C’est si bon

One of the great television moments of my childhood was watching Eartha Kitt being carried onto the stage of the London Palladium, slinkily curled up on a leopardskin-clad chaise longue borne on the shoulders of muscular men in loincloths, to sing Old Fashioned Millionaire. She taught me all I needed to know – I couldn’t have been more than eight or nine – about glamour, possibly too much. I also remember the thrill that the song’s audacious rhyming (Cadillac/in the back – but you need the whole couplet to get the full joy) gave me. Eartha Kitt was always there for me, in a way that Harold Pinter, this Christmas’s other illustrious death, never was. When she came back, powerfully, in the 80s with Where is my Man, I was waiting for her. We all were. More rhymes, more sexiness, this time laced with anguish, which made me love her all the more. Pinter’s politics won him the Nobel Prize; Kitt was sent into what the US saw as exile (Europe!) for over twenty years for haranguing Lady Bird Johnson about the Vietnam war. This isn’t to diminish Pinter’s voice and what he did with it, though his poetry, which no one seems to have mentioned, was utterly awful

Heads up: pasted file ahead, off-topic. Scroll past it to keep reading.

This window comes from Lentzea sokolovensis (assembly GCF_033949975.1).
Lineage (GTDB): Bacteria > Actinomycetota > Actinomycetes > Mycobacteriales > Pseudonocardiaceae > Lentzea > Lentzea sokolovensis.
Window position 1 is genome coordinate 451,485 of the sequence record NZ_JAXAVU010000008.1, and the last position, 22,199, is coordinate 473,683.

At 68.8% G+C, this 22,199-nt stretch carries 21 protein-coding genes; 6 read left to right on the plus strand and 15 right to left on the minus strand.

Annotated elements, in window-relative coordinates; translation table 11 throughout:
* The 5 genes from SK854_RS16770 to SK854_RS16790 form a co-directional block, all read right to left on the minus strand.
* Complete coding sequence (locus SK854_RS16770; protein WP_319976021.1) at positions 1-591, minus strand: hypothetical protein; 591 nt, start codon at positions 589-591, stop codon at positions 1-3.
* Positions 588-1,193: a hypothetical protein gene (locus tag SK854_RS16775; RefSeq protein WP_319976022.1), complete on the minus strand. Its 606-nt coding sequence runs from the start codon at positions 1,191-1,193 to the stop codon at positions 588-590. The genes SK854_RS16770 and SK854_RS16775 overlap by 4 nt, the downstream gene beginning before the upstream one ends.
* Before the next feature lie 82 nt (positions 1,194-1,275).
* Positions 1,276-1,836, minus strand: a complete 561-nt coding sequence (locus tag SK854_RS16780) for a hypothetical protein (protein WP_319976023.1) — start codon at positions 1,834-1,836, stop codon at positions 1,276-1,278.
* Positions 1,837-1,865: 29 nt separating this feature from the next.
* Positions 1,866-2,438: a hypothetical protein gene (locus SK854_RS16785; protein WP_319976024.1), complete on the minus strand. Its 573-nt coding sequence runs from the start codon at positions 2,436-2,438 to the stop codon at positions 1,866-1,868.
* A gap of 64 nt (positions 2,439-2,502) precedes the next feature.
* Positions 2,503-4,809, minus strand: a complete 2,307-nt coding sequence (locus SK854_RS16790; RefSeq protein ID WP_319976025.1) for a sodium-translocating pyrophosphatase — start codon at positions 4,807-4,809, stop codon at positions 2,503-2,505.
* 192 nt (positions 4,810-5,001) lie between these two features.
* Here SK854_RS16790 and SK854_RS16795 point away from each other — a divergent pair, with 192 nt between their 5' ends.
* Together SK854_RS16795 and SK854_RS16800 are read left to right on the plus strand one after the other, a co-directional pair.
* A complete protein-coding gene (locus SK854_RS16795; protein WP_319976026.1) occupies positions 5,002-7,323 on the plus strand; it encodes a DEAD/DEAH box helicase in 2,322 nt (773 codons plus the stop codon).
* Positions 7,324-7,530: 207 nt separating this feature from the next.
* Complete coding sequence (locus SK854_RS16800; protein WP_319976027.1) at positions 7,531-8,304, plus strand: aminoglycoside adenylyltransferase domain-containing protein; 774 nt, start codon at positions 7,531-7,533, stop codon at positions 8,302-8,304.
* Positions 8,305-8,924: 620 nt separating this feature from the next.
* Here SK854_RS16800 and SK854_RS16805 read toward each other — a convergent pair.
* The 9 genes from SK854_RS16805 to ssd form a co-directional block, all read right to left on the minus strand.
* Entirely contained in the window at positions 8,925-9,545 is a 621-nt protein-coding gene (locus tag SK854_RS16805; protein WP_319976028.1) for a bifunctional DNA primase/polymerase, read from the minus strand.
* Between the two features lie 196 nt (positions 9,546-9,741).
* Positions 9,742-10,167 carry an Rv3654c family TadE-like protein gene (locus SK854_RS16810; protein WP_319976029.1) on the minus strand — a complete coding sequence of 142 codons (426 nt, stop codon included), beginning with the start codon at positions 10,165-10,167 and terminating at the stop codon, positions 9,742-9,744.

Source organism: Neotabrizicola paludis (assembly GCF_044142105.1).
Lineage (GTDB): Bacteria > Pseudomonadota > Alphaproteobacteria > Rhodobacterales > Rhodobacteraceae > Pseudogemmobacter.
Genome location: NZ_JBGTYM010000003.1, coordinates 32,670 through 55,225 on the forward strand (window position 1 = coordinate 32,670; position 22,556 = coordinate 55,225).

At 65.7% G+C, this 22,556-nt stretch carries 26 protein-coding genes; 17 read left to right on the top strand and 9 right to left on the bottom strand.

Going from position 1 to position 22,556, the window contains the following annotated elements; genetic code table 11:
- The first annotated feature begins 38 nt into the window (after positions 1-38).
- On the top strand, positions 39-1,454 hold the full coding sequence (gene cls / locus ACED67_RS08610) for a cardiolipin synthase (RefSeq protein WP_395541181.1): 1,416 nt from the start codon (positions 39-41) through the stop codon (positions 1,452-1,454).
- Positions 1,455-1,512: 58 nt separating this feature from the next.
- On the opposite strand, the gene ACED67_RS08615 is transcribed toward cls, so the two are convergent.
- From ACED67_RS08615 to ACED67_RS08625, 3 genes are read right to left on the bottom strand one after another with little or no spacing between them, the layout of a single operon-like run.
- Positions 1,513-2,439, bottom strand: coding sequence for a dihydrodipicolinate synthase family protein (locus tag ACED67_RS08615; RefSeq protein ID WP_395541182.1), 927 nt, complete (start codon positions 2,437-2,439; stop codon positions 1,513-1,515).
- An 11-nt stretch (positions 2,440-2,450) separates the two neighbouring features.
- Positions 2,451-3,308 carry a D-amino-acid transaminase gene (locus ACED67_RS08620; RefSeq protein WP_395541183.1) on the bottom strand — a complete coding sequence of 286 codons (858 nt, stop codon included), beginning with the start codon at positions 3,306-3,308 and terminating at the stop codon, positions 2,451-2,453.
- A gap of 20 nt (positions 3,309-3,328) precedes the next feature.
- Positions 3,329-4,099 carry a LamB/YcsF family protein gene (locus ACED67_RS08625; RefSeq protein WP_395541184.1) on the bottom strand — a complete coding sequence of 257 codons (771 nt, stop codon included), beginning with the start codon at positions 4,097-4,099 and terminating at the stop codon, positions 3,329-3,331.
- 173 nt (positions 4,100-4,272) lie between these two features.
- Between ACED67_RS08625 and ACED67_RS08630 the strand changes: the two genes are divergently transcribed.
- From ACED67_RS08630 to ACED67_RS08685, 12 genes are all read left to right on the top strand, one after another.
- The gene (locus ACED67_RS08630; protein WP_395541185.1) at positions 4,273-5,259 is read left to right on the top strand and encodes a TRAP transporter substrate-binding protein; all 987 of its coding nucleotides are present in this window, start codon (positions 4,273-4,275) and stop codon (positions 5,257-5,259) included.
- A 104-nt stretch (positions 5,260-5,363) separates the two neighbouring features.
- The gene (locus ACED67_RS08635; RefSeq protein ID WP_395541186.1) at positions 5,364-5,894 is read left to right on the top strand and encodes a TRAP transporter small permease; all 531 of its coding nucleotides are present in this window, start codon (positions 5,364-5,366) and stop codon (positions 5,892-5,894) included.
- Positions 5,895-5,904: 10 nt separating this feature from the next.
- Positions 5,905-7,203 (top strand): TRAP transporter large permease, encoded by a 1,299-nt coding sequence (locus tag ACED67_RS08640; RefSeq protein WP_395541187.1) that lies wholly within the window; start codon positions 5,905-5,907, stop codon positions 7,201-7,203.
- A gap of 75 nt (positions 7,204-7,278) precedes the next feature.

, but the risk Kitt ran was of a different order.

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1 Response to C’est si bon

  1. sexy says:


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